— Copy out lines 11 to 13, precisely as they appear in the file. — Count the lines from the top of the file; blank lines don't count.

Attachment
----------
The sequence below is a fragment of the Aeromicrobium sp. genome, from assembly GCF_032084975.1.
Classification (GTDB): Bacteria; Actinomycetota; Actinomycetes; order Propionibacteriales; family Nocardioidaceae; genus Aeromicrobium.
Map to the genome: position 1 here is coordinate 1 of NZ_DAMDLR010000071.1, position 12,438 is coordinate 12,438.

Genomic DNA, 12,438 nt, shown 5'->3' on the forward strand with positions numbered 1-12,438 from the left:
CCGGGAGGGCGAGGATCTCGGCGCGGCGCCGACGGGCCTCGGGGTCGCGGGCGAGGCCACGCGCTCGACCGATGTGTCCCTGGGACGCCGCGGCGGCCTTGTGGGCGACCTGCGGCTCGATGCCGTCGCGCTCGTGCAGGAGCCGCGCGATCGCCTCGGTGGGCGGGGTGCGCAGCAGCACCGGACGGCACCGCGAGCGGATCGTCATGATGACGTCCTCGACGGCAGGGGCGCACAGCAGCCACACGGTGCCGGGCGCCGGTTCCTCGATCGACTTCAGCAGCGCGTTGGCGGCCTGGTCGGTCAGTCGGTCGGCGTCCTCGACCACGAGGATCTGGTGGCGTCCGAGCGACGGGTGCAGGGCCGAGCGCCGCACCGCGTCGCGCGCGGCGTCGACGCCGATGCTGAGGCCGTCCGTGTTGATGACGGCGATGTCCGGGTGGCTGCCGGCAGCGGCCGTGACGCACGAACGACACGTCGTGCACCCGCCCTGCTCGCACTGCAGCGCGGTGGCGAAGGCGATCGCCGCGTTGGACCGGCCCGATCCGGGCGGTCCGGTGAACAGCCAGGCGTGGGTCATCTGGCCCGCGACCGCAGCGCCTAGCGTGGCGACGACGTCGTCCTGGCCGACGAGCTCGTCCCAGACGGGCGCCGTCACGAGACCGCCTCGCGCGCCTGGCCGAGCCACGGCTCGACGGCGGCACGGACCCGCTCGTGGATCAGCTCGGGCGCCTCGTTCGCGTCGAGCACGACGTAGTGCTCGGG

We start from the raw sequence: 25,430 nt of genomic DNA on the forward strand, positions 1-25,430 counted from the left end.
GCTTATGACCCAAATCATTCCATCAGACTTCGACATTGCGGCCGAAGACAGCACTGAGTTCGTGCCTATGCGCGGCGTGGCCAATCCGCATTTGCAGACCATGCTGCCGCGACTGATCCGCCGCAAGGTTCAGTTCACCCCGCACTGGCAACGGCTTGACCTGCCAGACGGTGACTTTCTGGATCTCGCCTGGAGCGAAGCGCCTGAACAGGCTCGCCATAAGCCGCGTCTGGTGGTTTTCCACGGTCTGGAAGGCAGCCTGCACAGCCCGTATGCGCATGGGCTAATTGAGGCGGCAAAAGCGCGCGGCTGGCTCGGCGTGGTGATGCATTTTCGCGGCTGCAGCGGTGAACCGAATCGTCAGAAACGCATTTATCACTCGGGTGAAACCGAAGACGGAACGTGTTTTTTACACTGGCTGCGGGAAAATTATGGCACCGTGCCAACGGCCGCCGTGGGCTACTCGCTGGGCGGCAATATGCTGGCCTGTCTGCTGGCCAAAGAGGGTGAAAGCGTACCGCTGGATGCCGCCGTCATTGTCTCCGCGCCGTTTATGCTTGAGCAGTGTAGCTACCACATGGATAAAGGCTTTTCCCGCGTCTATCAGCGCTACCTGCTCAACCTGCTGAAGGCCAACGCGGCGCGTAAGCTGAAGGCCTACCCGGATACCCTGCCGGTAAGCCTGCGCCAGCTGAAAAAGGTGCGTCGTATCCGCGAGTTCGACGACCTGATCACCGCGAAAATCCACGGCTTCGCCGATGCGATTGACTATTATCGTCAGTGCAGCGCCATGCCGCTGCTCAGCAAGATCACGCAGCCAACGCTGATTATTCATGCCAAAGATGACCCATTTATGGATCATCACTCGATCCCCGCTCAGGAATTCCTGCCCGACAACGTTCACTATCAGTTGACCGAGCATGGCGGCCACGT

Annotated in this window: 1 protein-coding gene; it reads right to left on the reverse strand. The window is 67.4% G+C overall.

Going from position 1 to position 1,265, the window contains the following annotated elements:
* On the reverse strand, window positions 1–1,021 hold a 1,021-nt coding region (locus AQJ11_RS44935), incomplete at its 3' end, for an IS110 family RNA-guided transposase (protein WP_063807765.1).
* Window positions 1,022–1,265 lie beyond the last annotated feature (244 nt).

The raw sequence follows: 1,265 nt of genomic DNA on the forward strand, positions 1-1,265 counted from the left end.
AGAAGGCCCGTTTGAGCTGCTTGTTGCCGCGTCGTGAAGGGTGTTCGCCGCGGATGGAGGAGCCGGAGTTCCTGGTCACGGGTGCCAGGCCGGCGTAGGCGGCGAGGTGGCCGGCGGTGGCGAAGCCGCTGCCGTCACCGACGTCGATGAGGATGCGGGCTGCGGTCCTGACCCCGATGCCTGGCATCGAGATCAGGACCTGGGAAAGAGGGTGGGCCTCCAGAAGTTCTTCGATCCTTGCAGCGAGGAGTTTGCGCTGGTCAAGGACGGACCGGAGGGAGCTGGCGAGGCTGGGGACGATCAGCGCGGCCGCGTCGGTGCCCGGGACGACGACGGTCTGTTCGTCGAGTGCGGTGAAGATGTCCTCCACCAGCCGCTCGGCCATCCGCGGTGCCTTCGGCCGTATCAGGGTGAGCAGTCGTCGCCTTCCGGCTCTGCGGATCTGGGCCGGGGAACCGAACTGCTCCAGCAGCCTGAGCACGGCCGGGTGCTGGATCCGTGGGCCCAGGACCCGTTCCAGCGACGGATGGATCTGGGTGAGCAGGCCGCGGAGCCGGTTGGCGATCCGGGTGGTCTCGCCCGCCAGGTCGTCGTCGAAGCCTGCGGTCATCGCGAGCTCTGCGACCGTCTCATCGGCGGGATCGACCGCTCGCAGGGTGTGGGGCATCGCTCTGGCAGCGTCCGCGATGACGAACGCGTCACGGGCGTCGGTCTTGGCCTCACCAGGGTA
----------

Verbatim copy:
* Window positions 1,022–1,265 lie beyond the last annotated feature (244 nt).

The raw sequence follows: 1,265 nt of genomic DNA on the forward strand, positions 1-1,265 counted from the left end.
AGAAGGCCCGTTTGAGCTGCTTGTTGCCGCGTCGTGAAGGGTGTTCGCCGCGGATGGAGGAGCCGGAGTTCCTGGTCACGGGTGCCAGGCCGGCGTAGGCGGCGAGGTGGCCGGCGGTGGCGAAGCCGCTGCCGTCACCGACGTCGATGAGGATGCGGGCTGCGGTCCTGACCCCGATGCCTGGCATCGAGATCAGGACCTGGGAAAGAGGGTGGGCCTCCAGAAGTTCTTCGATCCTTGCAGCGAGGAGTTTGCGCTGGTCAAGGACGGACCGGAGGGAGCTGGCGAGGCTGGGGACGATCAGCGCGGCCGCGTCGGTGCCCGGGACGACGACGGTCTGTTCGTCGAGTGCGGTGAAGATGTCCTCCACCAGCCGCTCGGCCATCCGCGGTGCCTTCGGCCGTATCAGGGTGAGCAGTCGTCGCCTTCCGGCTCTGCGGATCTGGGCCGGGGAACCGAACTGCTCCAGCAGCCTGAGCACGGCCGGGTGCTGGATCCGTGGGCCCAGGACCCGTTCCAGCGACGGATGGATCTGGGTGAGCAGGCCGCGGAGCCGGTTGGCGATCCGGGTGGTCTCGCCCGCCAGGTCGTCGTCGAAGCCTGCGGTCATCGCGAGCTCTGCGACCGTCTCATCGGCGGGATCGACCGCTCGCAGGGTGTGGGGCATCGCTCTGGCAGCGTCCGCGATGACGAACGCGTCACGGGCGTCGGTCTTGGCCTCACCAGGGTA